Vultures are perilously close to extinction. If they die out, the consequences for human life will be catastrophic. We need to pay attention to this rapidly dwindling species right now because our health and perhaps our very survival is at stake.
Tragically, maligned and often misunderstood vultures are given little support because of their association with carrion and death, but…
If vultures were to become extinct, the damage would be irreparable. Diseases like botulism, the plague and rabies would spread rapidly, and large numbers of rural people would stand little chance against these voracious illnesses. But this is the reality we will face if we do not act immediately.
We can help by buying hatchers for rescued vultures so that every vulture egg has the optimum chance of survival.
In just 30 years, Africa’s vulture numbers have plummeted by 90%. In South Africa, four of the country’s nine vulture species are listed as critically endangered.
The African white-backed vulture for example – vital to Southern Africa’s ecosystems and once prolific across the region and the world – is now globally listed as critically endangered.
The reasons for plummeting vulture numbers in Africa is horrifying. But with your help, we will help the species recover.
The plight of African white-backed vultures is alarming, but nearly all vultures are in trouble. One of the major problems is that throughout Africa, they are slaughtered for worthless “traditional” medicines. To capture vultures, poachers kill other animals and lace the carcasses with poison. When the birds die after feeding on poisoned carcasses, poachers harvest their body parts. In other instances, farmers poison vultures because they are considered “pests” – a total lack of understanding of a species that is in fact creating healthy habitats. And in a third peril, vultures fly into power lines, a terrible end.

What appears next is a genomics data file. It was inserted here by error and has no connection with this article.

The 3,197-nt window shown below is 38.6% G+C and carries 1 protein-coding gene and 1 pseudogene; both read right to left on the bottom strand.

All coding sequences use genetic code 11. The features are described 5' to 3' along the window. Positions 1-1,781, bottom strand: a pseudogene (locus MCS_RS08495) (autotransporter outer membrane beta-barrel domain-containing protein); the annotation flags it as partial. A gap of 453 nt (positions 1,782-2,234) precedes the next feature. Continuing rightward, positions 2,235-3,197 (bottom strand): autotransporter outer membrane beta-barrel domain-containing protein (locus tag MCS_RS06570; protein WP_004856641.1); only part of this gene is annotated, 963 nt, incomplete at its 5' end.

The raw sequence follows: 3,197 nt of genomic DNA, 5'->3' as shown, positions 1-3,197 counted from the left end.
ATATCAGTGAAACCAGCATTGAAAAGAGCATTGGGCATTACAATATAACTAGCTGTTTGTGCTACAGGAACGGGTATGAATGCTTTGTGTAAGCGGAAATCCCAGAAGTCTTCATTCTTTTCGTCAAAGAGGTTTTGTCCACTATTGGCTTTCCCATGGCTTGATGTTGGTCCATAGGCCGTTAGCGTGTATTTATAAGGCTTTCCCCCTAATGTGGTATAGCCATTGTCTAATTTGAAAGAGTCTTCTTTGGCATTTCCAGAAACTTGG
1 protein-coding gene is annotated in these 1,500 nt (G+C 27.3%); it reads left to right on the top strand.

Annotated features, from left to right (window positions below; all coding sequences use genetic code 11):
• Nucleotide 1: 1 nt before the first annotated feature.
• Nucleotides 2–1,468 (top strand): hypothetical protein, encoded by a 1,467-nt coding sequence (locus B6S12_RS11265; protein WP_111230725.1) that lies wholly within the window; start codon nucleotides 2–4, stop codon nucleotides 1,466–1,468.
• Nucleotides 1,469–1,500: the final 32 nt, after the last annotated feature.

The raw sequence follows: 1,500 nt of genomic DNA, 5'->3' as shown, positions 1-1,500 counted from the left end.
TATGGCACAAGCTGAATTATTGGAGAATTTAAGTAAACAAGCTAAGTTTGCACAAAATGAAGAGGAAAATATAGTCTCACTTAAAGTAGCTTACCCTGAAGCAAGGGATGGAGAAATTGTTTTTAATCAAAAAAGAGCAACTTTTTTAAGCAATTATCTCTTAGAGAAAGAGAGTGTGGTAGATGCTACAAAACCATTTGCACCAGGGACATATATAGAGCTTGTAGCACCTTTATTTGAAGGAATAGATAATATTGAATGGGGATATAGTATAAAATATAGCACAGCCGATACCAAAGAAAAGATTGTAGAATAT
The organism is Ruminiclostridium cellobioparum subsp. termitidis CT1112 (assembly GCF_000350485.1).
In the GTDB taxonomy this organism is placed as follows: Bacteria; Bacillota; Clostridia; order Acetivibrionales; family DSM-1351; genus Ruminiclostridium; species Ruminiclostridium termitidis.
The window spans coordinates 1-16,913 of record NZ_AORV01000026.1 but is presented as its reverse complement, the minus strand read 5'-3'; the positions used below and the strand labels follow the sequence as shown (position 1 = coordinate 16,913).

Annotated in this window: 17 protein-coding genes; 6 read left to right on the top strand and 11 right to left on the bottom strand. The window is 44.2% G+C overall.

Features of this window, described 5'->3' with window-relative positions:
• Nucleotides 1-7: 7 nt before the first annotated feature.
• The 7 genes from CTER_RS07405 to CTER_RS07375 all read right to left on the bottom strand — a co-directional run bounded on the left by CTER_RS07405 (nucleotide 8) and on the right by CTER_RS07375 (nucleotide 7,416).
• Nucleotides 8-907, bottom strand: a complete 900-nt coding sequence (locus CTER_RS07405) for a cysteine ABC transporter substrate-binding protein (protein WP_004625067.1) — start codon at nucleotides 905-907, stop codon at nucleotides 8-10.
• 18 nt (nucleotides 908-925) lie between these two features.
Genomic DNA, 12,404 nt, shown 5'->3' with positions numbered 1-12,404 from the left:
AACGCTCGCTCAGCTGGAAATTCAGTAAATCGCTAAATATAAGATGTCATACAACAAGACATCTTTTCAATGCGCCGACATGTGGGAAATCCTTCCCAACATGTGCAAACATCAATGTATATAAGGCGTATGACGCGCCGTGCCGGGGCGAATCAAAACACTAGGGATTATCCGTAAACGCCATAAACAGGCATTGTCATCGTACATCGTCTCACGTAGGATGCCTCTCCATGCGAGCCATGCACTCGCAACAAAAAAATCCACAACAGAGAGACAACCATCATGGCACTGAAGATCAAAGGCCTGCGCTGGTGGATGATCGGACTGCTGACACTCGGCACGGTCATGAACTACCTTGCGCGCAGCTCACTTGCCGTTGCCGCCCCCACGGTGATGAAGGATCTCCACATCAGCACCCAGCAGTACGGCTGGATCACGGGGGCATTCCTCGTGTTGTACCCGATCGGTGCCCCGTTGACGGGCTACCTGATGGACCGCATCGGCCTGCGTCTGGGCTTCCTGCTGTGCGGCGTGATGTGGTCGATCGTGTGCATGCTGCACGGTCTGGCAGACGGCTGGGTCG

Because the vulture may not be killed outright, ailing birds can be rescued and treated so they may return to full health – and this is where your help is needed to ensure that they live and breed.
We are working with VulPro, a vulture conservation center near the Magaliesberg mountains in South Africa, which rescues and rehabilitates injured and poisoned birds, and runs a successful breeding program. Vultures who cannot be released back into the wild due to the severity of their injuries live out their lives at the sanctuary, but their offspring are released to help strengthen wild vulture populations. VulPro works with white-backed vultures, the vulnerable Cape vulture, the critically endangered hooded, white-headed vultures and endangered lappet-faced vultures, as well as other large birds of prey and protected species.
A massive challenge is that vultures usually produce only one egg per year. It is critically important that as many eggs as possible are successfully incubated at VulPro.
Because many rescued vultures have disabilities or injuries that make it difficult for them to efficiently incubate their eggs, VulPro uses specialized incubators and hatchers that maintain optimal conditions for vulture eggs to develop and hatch.
Right now, VulPro is in urgent need of two more hatchers – critical to ensuring the correct humidity and temperature for eggs to hatch successfully. We really want to help them purchase these important pieces of equipment because the prospect of losing vultures is of utmost concern, and without our help, they are sure to disappear.
Vultures need your help to survive.
Your health could be at risk if they die.
If we can raise $6,600 (roughly £5,480), we can support efforts to strengthen vulture numbers. Your donation will be used for important breeding equipment and expert animal staff to care for the hatched offspring. This is a vitally important and worthwhile thing to do, so please be as generous as you can. We know that nobody who values nature – like us, and you, wants to see vultures die out forever.